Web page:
An Iranian woman walks past electoral posters of candidates of parliamentary elections, in central Tehran, Feb. 26, 2012. More than 3,400 candidates are allowed by the Guardian Council, to run in the March 2 elections. (Vahid Salemi/AP)

Under siege from international sanctions and threats of Israeli attack, Iranian leaders are calling for a massive turnout in parliamentary elections Friday as a rebuke to the country’s enemies and an endorsement of its political-religious system.

But behind the calls for unity as thousands of pre-approved candidates sweep aside their differences in their quest for the people’s mandate, the vote is expected to strengthen the hand of those who rule in the name of God: Iran’s supreme leader, Ayatollah Ali Khamenei, and the hard-line Shiite Muslim clerics who have come to dominate political life here.

At stake are all 290 seats in the Majlis, or parliament. Few surprises are expected; reformists have been largely sidelined in a purge that followed the disputed 2009 presidential election, and the current candidates have been vetted by a 12-member body of Islamic clerics and jurists — half appointed by the supreme leader and half by parliament.

With the elections essentially reduced to an establishment faceoff, posters all over Tehran are urging voters — including the increasingly apathetic urban middle class — to make the turnout a “nightmare for Iran’s enemies” and show they reject the “bluff” of sanctions and threats.

At the same time, however, the tight balancing act at the core of the Islamic Republic seems to be tilting away from the popularly elected politicians and more toward the nation’s unelected spiritual leaders. Away from the siege-mentality rhetoric and state TV interviews, at smaller campaign meetings in universities and mosques, prominent candidates now openly call for the “republican” side — direct elections — to be reduced to confirming divine rule, rather than challenging it with earthly demands of the people.

“Legitimacy to rule comes from God, and not from the people,” Shiite Muslim cleric and parliamentary candidate Mahmoud Nabavian told an audience of mainly conservative students during a debate Saturday. “A democracy does not befit our country, but a theocracy does.... The people are there to help those chosen by God.”

The remarks by the black-turbaned Nabavian, who belongs to a faction of hard-line clerics called the Stability Front, were met with confused applause from the students who had filled the wood-paneled auditorium of Tehran’s Sharif University of Technology.

According to its 1979 constitution, the Islamic Republic is far from a theocracy. The first articles say its political system is “endorsed by the people” and national affairs “must be administered on the basis of public opinion expressed by means of elections.”

For decades, dozens of popular elections had helped make Iran one of the more democratic nations in a region that, until the 2011 Arab Spring, was ruled almost entirely by dictators and kings. Two of those elections resulted in victories for Mohammad Khatami, a reformist cleric who served as president from 1997 to 2005.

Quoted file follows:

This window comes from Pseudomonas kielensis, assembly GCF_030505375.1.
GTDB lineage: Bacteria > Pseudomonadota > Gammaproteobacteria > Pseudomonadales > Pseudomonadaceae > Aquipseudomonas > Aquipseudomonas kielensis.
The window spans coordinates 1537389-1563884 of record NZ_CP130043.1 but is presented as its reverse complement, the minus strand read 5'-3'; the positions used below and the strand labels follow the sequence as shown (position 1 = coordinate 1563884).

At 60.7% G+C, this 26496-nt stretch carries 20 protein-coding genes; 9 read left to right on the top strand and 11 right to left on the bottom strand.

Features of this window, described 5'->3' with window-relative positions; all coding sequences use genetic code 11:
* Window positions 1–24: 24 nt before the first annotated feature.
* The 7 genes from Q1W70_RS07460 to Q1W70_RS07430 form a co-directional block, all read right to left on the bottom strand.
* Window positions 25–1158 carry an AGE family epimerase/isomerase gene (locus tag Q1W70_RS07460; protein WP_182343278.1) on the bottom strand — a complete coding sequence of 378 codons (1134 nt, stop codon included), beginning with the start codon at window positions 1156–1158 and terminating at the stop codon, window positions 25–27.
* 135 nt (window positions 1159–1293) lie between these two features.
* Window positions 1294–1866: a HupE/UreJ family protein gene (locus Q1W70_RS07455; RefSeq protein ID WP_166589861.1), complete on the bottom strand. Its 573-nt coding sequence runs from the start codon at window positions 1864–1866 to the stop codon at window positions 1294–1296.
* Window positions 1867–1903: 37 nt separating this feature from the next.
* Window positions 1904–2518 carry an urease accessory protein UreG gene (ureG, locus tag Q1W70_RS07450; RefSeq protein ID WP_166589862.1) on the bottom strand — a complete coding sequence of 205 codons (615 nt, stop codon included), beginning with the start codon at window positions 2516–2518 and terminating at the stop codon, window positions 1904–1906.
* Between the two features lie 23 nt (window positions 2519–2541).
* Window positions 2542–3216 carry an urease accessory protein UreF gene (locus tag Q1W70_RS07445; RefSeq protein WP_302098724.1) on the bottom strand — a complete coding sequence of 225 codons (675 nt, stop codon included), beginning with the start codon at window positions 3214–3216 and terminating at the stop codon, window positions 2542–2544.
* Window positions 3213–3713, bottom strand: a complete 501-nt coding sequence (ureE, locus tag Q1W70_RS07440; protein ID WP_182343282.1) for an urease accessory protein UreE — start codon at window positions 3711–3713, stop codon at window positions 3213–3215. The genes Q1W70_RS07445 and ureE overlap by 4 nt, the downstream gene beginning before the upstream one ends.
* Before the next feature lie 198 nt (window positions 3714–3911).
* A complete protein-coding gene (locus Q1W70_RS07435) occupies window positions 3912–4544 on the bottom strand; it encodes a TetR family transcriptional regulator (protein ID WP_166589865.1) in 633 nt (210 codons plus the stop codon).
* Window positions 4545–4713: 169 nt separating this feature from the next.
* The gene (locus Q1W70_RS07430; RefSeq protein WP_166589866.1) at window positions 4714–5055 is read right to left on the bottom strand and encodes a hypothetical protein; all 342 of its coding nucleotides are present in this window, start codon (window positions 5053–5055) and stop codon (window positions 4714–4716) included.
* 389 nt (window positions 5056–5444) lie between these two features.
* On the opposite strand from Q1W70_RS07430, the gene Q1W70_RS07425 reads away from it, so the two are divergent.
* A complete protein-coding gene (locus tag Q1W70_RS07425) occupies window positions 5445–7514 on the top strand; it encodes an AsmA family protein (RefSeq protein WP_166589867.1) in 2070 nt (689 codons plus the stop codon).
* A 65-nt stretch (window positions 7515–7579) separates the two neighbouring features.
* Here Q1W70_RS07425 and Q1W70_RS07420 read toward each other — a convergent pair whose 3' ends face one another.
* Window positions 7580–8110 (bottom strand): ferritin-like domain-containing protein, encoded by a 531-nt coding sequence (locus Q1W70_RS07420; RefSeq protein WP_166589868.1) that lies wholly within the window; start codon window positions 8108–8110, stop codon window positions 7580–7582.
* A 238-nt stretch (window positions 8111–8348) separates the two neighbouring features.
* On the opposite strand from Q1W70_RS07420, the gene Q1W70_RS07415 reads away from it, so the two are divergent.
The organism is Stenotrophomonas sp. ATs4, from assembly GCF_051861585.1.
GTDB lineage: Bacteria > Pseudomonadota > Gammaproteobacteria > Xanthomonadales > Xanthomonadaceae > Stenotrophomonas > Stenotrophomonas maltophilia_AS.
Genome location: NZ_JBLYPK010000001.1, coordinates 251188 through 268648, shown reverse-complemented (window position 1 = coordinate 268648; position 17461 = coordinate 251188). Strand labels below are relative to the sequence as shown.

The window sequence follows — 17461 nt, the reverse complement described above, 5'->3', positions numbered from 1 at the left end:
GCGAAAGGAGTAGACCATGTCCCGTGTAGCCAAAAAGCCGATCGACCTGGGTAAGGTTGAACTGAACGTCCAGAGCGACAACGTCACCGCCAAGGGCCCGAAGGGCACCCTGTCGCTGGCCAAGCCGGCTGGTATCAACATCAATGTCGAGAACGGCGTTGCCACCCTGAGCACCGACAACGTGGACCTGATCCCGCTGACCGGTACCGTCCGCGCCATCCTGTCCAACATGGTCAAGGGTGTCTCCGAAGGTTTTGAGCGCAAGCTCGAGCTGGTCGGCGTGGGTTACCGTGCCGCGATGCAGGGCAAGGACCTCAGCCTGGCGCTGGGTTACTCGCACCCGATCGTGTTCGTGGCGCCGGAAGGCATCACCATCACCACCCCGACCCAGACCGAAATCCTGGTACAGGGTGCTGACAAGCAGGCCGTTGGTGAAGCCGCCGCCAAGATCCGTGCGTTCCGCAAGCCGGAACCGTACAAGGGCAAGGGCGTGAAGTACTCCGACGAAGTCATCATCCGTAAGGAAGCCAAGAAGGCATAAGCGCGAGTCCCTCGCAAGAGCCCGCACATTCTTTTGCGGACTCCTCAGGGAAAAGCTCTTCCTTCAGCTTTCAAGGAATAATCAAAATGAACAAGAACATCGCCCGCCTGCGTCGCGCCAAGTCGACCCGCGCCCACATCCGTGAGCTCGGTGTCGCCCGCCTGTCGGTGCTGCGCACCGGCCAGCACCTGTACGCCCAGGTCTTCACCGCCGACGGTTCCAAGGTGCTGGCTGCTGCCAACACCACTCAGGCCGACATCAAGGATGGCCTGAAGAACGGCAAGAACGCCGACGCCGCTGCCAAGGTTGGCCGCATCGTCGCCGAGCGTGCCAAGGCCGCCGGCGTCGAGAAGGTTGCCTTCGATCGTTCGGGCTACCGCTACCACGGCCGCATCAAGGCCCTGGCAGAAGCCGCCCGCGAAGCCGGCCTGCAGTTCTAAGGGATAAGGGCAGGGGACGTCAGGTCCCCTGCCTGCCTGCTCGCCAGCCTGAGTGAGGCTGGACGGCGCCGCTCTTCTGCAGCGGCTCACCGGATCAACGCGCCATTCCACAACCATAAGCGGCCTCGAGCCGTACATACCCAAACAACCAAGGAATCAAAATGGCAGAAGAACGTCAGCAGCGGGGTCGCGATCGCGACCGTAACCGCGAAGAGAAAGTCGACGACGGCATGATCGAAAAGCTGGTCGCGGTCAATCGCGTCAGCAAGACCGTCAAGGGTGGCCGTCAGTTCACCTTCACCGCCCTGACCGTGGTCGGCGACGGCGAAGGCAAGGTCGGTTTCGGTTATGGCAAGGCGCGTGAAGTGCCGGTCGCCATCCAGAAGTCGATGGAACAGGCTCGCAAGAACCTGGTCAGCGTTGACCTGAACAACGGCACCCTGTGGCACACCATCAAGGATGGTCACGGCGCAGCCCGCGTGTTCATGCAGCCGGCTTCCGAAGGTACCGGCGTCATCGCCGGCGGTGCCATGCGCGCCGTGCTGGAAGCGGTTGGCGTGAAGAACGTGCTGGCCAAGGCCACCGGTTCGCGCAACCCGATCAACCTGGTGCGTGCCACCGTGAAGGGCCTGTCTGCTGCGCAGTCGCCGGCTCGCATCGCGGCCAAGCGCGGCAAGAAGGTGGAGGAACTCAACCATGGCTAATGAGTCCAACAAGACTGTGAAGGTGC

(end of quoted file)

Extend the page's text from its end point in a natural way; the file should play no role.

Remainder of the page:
But Friday’s elections reflect deep ideological change since that period. Politicians who called for more freedoms, drawing millions of votes, have been arrested and marginalized, while a new crop of hard-line clerics and Revolutionary Guard Corps commanders — who believe in rule by those they deem God’s representatives on earth — is gaining influence.

“We are witnessing the role of the people diminishing,” said Nader Karimi Joni, a columnist for newspapers critical of the government. “Our system is shifting toward getting its legitimacy from God.”

Proponents of this idea were instrumental in bringing President Mahmoud Ahmadinejad to power in 2005 and strongly defended him when millions of Iranians protested his reelection in 2009 before succumbing to a violent crackdown.

Now their representatives, united under the Stability Front banner, are widely expected to win seats in the new parliament. The front is overseen by Ayatollah Mohammad Taqi Mesbah Yazdi, an ambitious cleric widely regarded as Ahmadinejad’s spiritual guide and a strong promoter of a technocratic “Islamic government.” A rift between the two that surfaced last spring now appears resolved, as does a public quarrel between the president and Khamenei.

Mesbah Yazdi and Ahmadinejad have pushed the supreme leader increasingly to the forefront of Iranian politics, stressing his role as the nation’s top decision-maker. The president has apparently decided to avoid clashes and joined those placing ultimate responsibility on the shoulders of Khamenei. Most in the tightening power circle now also adhere to this idea.

For his part, Khamenei has stressed the importance of the people’s role, but in October he floated the idea of doing away with a directly elected president in favor of a prime minister selected by parliament. He said this should not limit the people’s influence.

“More and more, our supreme leader is becoming the center and pivotal power in running our country,” said Sadollah Zarei, a columnist for the hard-line Kayhan state newspaper. “He is firmly on the top of the pyramid. This makes our country strong.”

One dissenting note came from Ali Mottahari, an incumbent candidate and vocal son of one of the ideological fathers of the Islamic Republic. He warned that vesting all responsibility in Khamenei endangers the nation and argued that the supreme leader can be criticized like every other official.

“In the Middle ages in Europe, the Catholic Church was despotic, and this led to revolt,” Mottahari said in Saturday’s debate with Nabavian, his clerical opponent. “Here, too, in Iran are some who want to make our leader despotic. This is a great danger.”

Special correspondent Ramtin Rastin contributed to this report.